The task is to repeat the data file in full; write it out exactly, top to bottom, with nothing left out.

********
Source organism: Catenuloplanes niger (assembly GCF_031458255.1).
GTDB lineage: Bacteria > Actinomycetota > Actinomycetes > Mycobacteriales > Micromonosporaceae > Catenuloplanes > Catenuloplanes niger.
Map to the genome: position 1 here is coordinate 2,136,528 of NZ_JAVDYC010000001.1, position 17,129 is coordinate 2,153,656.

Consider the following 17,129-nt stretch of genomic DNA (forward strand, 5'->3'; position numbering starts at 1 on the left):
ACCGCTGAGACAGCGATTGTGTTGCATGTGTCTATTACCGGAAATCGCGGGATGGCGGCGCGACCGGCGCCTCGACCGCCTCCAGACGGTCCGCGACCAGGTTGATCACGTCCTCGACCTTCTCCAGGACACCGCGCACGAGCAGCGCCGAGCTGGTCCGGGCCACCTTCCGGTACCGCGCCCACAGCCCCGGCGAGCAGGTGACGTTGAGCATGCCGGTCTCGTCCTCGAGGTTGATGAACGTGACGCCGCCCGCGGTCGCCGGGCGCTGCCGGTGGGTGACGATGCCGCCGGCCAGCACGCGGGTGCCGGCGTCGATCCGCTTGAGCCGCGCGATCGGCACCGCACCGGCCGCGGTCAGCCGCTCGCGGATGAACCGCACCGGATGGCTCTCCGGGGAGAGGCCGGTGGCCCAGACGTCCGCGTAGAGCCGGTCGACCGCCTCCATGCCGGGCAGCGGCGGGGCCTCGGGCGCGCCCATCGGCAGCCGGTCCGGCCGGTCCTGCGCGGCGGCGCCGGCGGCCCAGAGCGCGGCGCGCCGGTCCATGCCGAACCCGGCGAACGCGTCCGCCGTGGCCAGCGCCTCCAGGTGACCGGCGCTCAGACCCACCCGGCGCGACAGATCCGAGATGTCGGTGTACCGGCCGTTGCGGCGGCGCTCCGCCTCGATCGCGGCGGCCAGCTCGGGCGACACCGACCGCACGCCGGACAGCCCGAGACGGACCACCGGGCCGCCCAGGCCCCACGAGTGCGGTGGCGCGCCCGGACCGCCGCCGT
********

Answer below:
Source organism: Catenuloplanes niger (assembly GCF_031458255.1).
GTDB lineage: Bacteria > Actinomycetota > Actinomycetes > Mycobacteriales > Micromonosporaceae > Catenuloplanes > Catenuloplanes niger.
Map to the genome: position 1 here is coordinate 2,136,528 of NZ_JAVDYC010000001.1, position 17,129 is coordinate 2,153,656.

Consider the following 17,129-nt stretch of genomic DNA (forward strand, 5'->3'; position numbering starts at 1 on the left):
ACCGCTGAGACAGCGATTGTGTTGCATGTGTCTATTACCGGAAATCGCGGGATGGCGGCGCGACCGGCGCCTCGACCGCCTCCAGACGGTCCGCGACCAGGTTGATCACGTCCTCGACCTTCTCCAGGACACCGCGCACGAGCAGCGCCGAGCTGGTCCGGGCCACCTTCCGGTACCGCGCCCACAGCCCCGGCGAGCAGGTGACGTTGAGCATGCCGGTCTCGTCCTCGAGGTTGATGAACGTGACGCCGCCCGCGGTCGCCGGGCGCTGCCGGTGGGTGACGATGCCGCCGGCCAGCACGCGGGTGCCGGCGTCGATCCGCTTGAGCCGCGCGATCGGCACCGCACCGGCCGCGGTCAGCCGCTCGCGGATGAACCGCACCGGATGGCTCTCCGGGGAGAGGCCGGTGGCCCAGACGTCCGCGTAGAGCCGGTCGACCGCCTCCATGCCGGGCAGCGGCGGGGCCTCGGGCGCGCCCATCGGCAGCCGGTCCGGCCGGTCCTGCGCGGCGGCGCCGGCGGCCCAGAGCGCGGCGCGCCGGTCCATGCCGAACCCGGCGAACGCGTCCGCCGTGGCCAGCGCCTCCAGGTGACCGGCGCTCAGACCCACCCGGCGCGACAGATCCGAGATGTCGGTGTACCGGCCGTTGCGGCGGCGCTCCGCCTCGATCGCGGCGGCCAGCTCGGGCGACACCGACCGCACGCCGGACAGCCCGAGACGGACCACCGGGCCGCCCAGGCCCCACGAGTGCGGTGGCGCGCCCGGACCGCCGCCGT